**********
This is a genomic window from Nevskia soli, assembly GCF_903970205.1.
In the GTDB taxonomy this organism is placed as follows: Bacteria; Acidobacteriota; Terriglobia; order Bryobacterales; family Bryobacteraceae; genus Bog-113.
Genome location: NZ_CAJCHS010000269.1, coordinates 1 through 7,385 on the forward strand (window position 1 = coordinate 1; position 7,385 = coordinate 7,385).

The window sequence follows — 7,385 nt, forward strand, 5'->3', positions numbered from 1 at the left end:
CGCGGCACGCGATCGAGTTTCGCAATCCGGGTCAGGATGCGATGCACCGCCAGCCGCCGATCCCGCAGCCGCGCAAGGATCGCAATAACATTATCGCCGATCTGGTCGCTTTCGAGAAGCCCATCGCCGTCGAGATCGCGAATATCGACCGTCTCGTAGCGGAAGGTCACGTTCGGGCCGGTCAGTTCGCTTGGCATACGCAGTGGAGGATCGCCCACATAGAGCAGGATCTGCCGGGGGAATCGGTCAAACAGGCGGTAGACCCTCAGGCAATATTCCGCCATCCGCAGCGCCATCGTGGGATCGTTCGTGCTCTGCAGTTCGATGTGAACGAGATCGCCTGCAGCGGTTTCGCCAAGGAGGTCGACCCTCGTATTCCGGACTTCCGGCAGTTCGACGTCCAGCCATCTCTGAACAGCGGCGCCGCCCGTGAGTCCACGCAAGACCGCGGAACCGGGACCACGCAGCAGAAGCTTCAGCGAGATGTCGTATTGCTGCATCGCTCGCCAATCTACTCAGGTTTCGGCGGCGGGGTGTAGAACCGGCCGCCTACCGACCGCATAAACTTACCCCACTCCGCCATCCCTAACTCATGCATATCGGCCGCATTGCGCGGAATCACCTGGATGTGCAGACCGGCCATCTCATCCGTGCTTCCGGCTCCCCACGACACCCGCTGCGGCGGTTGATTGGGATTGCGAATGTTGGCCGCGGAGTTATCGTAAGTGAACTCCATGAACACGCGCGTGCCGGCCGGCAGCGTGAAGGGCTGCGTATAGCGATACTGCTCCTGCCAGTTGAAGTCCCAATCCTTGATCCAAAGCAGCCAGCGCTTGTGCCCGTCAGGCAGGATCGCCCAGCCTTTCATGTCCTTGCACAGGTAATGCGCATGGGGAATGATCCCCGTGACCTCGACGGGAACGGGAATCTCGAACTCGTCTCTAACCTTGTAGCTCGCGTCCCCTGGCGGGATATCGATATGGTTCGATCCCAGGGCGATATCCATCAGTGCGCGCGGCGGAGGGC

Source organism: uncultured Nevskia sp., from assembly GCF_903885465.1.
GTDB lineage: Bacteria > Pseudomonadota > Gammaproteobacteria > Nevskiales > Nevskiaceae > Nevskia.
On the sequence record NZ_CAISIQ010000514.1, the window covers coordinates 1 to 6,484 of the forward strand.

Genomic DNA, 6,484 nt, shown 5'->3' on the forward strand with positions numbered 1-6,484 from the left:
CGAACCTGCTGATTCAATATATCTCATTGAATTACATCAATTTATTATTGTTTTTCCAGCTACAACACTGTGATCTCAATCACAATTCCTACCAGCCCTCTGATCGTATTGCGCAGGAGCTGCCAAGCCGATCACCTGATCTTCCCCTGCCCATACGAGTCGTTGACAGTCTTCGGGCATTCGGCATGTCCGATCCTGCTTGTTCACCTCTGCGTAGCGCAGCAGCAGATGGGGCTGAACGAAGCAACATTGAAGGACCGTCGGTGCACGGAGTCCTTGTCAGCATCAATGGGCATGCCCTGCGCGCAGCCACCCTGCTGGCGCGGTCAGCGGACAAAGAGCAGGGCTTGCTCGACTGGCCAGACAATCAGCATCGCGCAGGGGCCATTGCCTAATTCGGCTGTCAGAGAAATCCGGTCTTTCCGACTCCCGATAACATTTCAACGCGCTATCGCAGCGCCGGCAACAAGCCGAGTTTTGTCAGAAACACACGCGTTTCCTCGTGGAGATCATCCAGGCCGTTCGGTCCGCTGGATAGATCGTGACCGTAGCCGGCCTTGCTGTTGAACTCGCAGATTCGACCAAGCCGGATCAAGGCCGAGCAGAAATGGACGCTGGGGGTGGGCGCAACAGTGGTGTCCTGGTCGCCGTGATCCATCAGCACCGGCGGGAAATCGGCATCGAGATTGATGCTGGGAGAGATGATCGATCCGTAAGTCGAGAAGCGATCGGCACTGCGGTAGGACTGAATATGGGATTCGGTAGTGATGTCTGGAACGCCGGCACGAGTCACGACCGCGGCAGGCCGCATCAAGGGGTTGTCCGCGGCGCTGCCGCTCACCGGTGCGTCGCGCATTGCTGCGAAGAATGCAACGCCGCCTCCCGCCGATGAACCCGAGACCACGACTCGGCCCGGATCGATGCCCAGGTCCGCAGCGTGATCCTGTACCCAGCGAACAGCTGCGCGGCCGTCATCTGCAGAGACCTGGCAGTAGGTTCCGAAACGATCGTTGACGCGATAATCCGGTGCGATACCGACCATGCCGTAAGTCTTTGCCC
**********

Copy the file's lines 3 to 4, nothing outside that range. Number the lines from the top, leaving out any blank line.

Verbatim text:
Genome location: NZ_CAJCHS010000269.1, coordinates 1 through 7,385 on the forward strand (window position 1 = coordinate 1; position 7,385 = coordinate 7,385).

The window sequence follows — 7,385 nt, forward strand, 5'->3', positions numbered from 1 at the left end: